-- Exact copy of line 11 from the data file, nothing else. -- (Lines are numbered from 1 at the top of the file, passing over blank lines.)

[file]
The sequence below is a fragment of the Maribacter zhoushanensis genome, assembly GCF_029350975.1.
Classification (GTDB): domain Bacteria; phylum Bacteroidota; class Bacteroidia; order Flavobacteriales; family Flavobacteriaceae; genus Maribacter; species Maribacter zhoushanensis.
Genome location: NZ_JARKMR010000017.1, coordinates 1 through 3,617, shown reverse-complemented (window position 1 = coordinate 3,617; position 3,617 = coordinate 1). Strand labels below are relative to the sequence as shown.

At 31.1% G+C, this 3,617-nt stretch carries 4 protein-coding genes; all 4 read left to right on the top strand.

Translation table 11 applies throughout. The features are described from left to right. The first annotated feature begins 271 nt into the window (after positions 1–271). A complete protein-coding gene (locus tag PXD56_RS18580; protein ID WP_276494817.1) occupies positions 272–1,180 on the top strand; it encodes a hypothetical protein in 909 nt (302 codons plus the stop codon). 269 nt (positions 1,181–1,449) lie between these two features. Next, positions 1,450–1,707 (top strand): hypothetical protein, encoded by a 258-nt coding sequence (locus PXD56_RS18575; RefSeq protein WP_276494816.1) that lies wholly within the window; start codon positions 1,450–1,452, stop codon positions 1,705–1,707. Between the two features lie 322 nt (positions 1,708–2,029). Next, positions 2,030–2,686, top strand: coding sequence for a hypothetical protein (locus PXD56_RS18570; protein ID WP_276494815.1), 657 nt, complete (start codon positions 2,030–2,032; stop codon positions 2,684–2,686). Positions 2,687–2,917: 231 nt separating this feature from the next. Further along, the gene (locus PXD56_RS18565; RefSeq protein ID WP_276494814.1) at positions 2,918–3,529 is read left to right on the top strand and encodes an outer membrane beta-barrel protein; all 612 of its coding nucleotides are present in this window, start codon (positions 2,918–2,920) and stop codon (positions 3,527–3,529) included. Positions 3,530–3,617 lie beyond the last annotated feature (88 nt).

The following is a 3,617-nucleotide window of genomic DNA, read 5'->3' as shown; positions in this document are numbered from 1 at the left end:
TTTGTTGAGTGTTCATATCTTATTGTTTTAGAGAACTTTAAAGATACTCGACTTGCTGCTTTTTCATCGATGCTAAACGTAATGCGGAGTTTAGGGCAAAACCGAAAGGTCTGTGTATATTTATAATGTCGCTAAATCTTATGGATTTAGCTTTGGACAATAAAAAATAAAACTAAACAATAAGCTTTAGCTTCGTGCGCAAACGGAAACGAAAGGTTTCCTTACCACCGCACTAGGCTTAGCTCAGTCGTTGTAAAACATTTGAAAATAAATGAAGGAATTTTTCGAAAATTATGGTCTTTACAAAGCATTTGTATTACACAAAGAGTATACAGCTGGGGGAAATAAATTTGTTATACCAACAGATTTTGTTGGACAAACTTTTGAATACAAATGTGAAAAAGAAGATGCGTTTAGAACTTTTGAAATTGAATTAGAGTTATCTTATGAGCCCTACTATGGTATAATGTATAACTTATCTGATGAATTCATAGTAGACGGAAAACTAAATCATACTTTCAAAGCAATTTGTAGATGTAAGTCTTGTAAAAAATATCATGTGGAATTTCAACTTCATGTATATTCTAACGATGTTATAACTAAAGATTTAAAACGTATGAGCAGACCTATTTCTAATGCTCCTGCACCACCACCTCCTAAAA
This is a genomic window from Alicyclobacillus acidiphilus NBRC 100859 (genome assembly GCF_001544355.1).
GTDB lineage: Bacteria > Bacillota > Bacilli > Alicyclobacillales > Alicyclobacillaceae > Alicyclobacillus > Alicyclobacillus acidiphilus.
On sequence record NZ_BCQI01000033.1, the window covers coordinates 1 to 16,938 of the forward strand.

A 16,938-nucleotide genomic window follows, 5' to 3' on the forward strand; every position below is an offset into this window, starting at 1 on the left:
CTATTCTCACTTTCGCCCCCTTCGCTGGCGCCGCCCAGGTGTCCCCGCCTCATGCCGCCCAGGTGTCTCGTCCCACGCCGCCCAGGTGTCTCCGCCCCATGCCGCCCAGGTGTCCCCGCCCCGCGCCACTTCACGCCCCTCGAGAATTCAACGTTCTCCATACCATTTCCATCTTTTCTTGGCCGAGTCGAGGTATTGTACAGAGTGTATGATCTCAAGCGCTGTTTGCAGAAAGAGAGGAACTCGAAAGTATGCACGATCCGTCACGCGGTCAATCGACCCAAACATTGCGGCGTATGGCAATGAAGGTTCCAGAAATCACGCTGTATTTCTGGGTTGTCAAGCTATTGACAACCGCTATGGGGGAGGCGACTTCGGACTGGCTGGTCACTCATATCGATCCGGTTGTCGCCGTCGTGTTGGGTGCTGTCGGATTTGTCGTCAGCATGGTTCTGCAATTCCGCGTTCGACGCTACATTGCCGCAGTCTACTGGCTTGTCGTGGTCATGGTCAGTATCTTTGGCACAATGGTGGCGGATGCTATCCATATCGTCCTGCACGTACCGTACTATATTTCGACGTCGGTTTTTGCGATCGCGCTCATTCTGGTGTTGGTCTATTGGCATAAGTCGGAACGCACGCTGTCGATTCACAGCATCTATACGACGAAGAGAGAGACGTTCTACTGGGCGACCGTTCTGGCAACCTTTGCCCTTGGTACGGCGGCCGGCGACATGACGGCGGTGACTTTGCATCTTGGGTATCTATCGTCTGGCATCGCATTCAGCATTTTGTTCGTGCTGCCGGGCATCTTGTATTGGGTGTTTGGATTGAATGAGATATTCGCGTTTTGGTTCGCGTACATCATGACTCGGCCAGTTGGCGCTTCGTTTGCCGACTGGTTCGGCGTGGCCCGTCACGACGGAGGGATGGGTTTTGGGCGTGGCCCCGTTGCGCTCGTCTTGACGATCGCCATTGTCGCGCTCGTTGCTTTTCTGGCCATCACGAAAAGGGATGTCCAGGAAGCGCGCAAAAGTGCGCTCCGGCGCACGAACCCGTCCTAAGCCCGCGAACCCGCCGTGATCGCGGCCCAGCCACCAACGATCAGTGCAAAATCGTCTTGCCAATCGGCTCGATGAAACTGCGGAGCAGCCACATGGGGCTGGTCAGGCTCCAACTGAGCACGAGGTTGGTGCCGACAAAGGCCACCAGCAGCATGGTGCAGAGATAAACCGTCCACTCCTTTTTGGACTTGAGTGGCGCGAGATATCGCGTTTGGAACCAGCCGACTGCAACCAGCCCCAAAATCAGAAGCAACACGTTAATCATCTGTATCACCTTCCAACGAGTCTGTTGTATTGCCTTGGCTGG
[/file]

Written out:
A 16,938-nucleotide genomic window follows, 5' to 3' on the forward strand; every position below is an offset into this window, starting at 1 on the left: